Pros and Cons of Moving to Qatar


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As is the case anywhere, life in Qatar is a mix of peaks, troughs, swings, roundabouts, and ups and downs. If expats are prepared for the good, bad and ugly in the emirate, they are on the way to making the best of living in Qatar.
 

Accommodation in Qatar

 
Most women in Qatar wear a burqa
Expats may either find the state of accommodation in Qatar wonderful or deplorable, depending on where they have lived. Regardless, rent is high, choices can be limited and many places look the same.
 

PRO: Houses in Qatar 

Expat accommodation in Qatar is generally spacious and well-proportioned. New compounds and apartments are constantly being built, so expats who dream of a home with never-been-used fittings and a new house smell may be in luck. Most compounds and complexes have on-site amenities such as pools, gyms, dry cleaners and cafés.
  

CON: Limited choice of accommodation

Accommodation choices are limited to compound villas and high-rise apartments. House hunting can be frustrating because most popular locations have waiting lists while others, despite having similar facilities, often lack atmosphere.
 

Lifestyle in Qatar


Qatar is what one makes of it. Despite its Muslim roots, entertainment and cultural attractions are developing. If expats are willing to put in some effort, there are plenty of things to do.
 

PRO: Making friends in Qatar is easy

Expats have a lot of extra time in Qatar, which is great for about seven months of the year. The population is small and the expat community is tight-knit. New arrivals can easily make friends by taking up a sport or starting a conversation with their neighbours.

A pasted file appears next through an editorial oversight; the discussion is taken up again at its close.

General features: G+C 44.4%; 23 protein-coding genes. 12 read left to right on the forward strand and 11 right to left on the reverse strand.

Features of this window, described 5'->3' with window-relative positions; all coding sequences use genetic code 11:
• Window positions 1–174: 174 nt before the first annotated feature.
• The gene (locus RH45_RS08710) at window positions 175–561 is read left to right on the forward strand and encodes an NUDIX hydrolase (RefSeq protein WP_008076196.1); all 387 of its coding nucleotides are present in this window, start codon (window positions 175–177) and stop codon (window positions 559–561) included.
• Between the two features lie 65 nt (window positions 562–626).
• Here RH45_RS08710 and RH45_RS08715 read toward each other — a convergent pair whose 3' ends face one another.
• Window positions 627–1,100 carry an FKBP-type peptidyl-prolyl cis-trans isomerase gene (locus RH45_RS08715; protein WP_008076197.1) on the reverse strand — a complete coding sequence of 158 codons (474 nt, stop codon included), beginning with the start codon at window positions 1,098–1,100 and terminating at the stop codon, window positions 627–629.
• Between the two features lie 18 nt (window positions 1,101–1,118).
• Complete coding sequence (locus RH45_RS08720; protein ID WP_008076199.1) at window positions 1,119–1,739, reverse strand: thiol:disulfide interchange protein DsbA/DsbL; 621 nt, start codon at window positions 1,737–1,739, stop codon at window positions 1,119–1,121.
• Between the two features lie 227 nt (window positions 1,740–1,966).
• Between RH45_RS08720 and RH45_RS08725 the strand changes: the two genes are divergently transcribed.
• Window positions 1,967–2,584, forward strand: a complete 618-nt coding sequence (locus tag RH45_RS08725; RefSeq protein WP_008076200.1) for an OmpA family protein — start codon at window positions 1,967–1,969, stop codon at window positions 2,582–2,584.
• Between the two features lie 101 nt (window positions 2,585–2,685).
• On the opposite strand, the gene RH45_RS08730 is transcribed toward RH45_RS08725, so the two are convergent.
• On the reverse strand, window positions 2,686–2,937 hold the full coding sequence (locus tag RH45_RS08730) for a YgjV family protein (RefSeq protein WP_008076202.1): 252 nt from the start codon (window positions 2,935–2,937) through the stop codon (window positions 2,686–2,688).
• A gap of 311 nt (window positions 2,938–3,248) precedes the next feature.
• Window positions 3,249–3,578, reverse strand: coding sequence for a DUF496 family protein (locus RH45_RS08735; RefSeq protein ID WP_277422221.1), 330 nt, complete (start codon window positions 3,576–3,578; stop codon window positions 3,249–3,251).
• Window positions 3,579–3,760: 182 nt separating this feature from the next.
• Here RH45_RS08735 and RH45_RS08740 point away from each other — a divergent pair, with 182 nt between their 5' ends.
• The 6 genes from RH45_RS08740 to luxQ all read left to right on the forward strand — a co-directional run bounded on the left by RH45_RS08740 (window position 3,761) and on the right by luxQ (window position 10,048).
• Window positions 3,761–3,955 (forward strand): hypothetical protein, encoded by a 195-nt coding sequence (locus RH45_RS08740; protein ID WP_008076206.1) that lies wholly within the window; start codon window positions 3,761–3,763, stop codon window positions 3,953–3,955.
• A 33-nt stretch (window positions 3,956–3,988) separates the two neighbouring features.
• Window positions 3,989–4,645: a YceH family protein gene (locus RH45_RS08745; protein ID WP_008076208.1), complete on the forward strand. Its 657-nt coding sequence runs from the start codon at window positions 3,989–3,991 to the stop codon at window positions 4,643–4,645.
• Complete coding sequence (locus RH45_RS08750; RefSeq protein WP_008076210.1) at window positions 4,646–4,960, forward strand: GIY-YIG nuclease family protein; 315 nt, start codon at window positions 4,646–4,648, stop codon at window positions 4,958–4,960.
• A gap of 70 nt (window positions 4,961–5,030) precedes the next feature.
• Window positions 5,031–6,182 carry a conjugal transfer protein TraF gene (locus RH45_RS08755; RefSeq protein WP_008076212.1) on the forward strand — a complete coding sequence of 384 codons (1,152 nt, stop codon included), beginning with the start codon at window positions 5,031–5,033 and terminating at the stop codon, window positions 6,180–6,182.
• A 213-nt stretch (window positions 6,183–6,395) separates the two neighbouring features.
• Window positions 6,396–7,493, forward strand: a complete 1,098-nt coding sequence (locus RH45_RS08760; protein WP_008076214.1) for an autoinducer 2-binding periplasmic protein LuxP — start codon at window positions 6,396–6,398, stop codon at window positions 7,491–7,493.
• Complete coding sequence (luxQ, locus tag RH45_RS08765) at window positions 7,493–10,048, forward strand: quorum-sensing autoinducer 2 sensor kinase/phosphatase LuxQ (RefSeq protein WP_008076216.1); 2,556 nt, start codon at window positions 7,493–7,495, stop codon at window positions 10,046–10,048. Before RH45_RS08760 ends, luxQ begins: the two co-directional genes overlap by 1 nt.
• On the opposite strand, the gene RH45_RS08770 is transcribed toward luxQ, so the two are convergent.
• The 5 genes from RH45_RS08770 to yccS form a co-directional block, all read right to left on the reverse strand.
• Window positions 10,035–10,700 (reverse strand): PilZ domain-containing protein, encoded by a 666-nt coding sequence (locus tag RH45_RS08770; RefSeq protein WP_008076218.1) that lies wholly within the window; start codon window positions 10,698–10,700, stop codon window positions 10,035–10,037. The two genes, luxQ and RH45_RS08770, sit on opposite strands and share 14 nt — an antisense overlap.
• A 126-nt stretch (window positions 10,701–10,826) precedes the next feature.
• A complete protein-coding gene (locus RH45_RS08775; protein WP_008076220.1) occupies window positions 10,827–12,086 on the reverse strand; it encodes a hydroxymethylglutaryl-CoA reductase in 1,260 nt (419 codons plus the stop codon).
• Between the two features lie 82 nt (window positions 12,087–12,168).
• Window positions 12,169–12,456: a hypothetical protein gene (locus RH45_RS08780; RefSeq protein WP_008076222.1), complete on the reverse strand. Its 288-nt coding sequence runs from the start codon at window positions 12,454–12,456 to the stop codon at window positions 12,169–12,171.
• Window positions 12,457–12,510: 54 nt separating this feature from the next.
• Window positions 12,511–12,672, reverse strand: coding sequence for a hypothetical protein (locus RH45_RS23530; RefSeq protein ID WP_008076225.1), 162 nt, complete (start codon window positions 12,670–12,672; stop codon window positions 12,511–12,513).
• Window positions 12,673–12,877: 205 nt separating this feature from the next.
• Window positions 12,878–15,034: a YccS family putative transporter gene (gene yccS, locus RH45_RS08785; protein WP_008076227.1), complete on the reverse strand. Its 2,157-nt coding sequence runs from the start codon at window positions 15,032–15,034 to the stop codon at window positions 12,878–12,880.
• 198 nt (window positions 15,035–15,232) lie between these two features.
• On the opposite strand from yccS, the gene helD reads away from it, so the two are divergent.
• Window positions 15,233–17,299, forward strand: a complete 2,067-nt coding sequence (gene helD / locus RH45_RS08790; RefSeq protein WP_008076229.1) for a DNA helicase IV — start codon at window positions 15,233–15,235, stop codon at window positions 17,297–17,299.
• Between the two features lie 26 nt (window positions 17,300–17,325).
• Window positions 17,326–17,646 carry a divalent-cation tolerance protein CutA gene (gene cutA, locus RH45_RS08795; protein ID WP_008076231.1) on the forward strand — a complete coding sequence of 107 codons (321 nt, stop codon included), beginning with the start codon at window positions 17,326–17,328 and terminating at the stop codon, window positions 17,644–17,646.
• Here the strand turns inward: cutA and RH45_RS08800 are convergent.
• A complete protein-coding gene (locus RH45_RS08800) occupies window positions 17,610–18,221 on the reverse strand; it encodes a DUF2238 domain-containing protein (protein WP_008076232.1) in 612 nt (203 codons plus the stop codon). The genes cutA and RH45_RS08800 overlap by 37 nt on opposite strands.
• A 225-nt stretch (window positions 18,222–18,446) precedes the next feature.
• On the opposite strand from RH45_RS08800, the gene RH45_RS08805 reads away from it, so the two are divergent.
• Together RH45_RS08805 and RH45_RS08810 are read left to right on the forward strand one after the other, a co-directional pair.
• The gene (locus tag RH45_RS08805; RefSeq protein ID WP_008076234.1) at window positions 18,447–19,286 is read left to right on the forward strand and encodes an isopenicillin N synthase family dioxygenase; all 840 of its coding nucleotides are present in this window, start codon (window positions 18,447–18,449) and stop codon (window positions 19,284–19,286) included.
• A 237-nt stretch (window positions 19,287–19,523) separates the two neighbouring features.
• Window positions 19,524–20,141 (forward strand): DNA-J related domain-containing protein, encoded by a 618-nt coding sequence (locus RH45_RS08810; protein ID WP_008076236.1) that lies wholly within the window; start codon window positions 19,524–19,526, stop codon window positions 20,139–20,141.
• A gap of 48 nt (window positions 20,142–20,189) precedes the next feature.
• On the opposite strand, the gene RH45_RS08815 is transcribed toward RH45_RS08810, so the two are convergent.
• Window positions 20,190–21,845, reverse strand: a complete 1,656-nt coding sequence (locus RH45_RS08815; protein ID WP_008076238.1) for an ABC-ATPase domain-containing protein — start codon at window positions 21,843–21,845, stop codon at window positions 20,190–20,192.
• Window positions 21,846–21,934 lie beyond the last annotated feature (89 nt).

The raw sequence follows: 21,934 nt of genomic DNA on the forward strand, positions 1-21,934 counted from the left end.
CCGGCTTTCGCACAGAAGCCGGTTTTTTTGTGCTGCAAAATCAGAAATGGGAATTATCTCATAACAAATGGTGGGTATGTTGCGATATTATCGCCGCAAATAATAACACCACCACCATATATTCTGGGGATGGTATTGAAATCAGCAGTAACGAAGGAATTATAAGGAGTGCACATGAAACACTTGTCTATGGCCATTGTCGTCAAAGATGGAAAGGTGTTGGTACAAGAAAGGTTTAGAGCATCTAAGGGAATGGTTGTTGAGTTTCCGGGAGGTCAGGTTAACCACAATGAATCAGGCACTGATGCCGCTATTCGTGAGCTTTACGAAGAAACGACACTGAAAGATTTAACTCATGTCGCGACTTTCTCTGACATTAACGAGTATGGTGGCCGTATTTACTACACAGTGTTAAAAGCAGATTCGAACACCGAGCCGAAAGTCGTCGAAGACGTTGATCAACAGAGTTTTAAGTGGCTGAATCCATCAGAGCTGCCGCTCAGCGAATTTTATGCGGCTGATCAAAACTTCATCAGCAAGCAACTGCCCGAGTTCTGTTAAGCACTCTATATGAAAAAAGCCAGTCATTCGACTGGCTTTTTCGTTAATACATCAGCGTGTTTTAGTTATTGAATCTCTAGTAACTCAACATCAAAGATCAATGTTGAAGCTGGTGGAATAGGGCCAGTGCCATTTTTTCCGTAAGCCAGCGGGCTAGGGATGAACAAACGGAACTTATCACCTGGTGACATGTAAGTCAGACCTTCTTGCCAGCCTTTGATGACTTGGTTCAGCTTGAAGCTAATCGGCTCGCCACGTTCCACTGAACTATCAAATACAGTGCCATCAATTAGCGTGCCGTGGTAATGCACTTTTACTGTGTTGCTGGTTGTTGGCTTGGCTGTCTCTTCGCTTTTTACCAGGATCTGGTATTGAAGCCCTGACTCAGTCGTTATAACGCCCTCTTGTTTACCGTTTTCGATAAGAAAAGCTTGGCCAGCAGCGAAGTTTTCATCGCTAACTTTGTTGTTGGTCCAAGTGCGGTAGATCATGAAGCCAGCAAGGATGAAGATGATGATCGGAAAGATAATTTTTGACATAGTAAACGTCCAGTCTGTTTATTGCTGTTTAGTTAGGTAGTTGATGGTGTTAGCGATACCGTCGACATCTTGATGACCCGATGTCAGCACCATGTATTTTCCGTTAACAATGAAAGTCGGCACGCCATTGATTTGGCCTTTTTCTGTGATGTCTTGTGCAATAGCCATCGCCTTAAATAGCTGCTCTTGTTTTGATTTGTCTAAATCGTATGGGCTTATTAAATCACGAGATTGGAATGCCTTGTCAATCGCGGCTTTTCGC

This is even easier for expats who move with family, as there are many mums' groups and activities for kids in Doha. Single expats needn’t worry either, as they have an opportunity to take up a hobby or learn another language. Qatar also boasts first-rate museums, cultural events, a beautiful coastline and striking desert views.
     

CON: Extreme weather and lack of activities in summer

The extreme heat makes Qatar unbearable for much of the year, especially from June to August. During this time many people leave, making it seem like a ghost town. Finding events to attend will be difficult, although Doha has a budding nightlife scene and some high-profile restaurants.
 

PRO: The emirate has mild winters

In contrast to the extreme heat of summer, winters are long and temperate, and residents can enjoy outdoor activities like beach picnics from November to April.
 

CON: There aren't many outdoor activities in Qatar

Most people live in Doha, the capital city. There are expanses of (uninhabited) desert, several coastal reserves and a few city parks, but this is as close to the ‘countryside’ that expats will get. It is often too hot to go outside anyway and there aren’t many plants, so outdoorsy expats may take some time to get used to the somewhat barren terrain.
 

CON: There is no walkable downtown area in Doha

Doha doesn’t have a downtown area where residents can walk around, window shop and visit cafés. Expats will need to drive or be driven everywhere, especially since public transport in Qatar is in its infancy.
 

Safety in Qatar

PRO: The country has low crime rates

Qatar is very safe, with low levels of even petty crime.
 

CON: Qatar has some of the worst drivers

The most unsafe place in Qatar is the road – expats and locals alike can drive like maniacs.
 

Working and doing business in Qatar

PRO: Salaries in Qatar are relatively high

Most people move to Qatar for work, which often means a more senior position, better pay and no taxation.
 

CON: The work culture is very relaxed

There is a generally relaxed attitude to work in Qatar, which includes meetings and time keeping, so things don’t happen quickly. The workday is generally from 7am to 3pm, and many government offices close at 1pm. It is best to get things done before noon, as many people start thinking about going home afterwards.